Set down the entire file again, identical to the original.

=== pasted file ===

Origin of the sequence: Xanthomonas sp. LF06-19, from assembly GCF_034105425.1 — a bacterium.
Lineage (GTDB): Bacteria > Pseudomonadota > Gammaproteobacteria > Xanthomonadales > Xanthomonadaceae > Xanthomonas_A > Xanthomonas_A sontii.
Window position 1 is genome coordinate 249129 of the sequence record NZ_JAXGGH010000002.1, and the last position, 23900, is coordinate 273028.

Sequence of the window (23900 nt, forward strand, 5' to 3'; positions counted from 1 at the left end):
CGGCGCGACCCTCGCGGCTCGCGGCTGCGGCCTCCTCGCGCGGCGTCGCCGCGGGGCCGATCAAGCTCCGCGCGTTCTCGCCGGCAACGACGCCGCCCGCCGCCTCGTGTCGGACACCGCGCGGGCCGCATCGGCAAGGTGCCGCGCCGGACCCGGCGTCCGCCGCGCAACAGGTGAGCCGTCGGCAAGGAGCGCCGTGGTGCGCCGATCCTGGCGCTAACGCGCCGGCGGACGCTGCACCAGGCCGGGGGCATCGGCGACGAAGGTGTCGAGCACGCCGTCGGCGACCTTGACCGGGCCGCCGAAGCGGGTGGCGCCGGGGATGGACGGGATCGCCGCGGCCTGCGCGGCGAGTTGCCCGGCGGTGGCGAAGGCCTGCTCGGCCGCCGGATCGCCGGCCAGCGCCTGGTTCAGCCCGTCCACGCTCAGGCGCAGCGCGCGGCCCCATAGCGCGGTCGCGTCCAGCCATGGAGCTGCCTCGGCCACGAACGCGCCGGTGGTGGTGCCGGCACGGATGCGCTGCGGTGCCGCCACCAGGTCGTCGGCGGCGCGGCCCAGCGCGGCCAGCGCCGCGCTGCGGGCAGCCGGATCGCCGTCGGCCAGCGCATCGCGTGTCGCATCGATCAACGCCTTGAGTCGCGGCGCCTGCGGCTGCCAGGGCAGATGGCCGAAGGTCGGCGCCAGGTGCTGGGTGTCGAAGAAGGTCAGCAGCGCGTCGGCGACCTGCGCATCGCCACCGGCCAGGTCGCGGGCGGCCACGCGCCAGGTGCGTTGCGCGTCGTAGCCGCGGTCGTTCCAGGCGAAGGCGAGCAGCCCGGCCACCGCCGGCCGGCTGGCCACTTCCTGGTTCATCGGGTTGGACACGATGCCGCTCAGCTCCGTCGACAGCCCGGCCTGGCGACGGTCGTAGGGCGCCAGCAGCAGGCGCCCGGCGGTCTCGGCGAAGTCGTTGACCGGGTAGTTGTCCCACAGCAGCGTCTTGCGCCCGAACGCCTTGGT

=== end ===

Origin of the sequence: Xanthomonas sp. LF06-19, from assembly GCF_034105425.1 — a bacterium.
Lineage (GTDB): Bacteria > Pseudomonadota > Gammaproteobacteria > Xanthomonadales > Xanthomonadaceae > Xanthomonas_A > Xanthomonas_A sontii.
Window position 1 is genome coordinate 249129 of the sequence record NZ_JAXGGH010000002.1, and the last position, 23900, is coordinate 273028.

Sequence of the window (23900 nt, forward strand, 5' to 3'; positions counted from 1 at the left end):
CGGCGCGACCCTCGCGGCTCGCGGCTGCGGCCTCCTCGCGCGGCGTCGCCGCGGGGCCGATCAAGCTCCGCGCGTTCTCGCCGGCAACGACGCCGCCCGCCGCCTCGTGTCGGACACCGCGCGGGCCGCATCGGCAAGGTGCCGCGCCGGACCCGGCGTCCGCCGCGCAACAGGTGAGCCGTCGGCAAGGAGCGCCGTGGTGCGCCGATCCTGGCGCTAACGCGCCGGCGGACGCTGCACCAGGCCGGGGGCATCGGCGACGAAGGTGTCGAGCACGCCGTCGGCGACCTTGACCGGGCCGCCGAAGCGGGTGGCGCCGGGGATGGACGGGATCGCCGCGGCCTGCGCGGCGAGTTGCCCGGCGGTGGCGAAGGCCTGCTCGGCCGCCGGATCGCCGGCCAGCGCCTGGTTCAGCCCGTCCACGCTCAGGCGCAGCGCGCGGCCCCATAGCGCGGTCGCGTCCAGCCATGGAGCTGCCTCGGCCACGAACGCGCCGGTGGTGGTGCCGGCACGGATGCGCTGCGGTGCCGCCACCAGGTCGTCGGCGGCGCGGCCCAGCGCGGCCAGCGCCGCGCTGCGGGCAGCCGGATCGCCGTCGGCCAGCGCATCGCGTGTCGCATCGATCAACGCCTTGAGTCGCGGCGCCTGCGGCTGCCAGGGCAGATGGCCGAAGGTCGGCGCCAGGTGCTGGGTGTCGAAGAAGGTCAGCAGCGCGTCGGCGACCTGCGCATCGCCACCGGCCAGGTCGCGGGCGGCCACGCGCCAGGTGCGTTGCGCGTCGTAGCCGCGGTCGTTCCAGGCGAAGGCGAGCAGCCCGGCCACCGCCGGCCGGCTGGCCACTTCCTGGTTCATCGGGTTGGACACGATGCCGCTCAGCTCCGTCGACAGCCCGGCCTGGCGACGGTCGTAGGGCGCCAGCAGCAGGCGCCCGGCGGTCTCGGCGAAGTCGTTGACCGGGTAGTTGTCCCACAGCAGCGTCTTGCGCCCGAACGCCTTGGT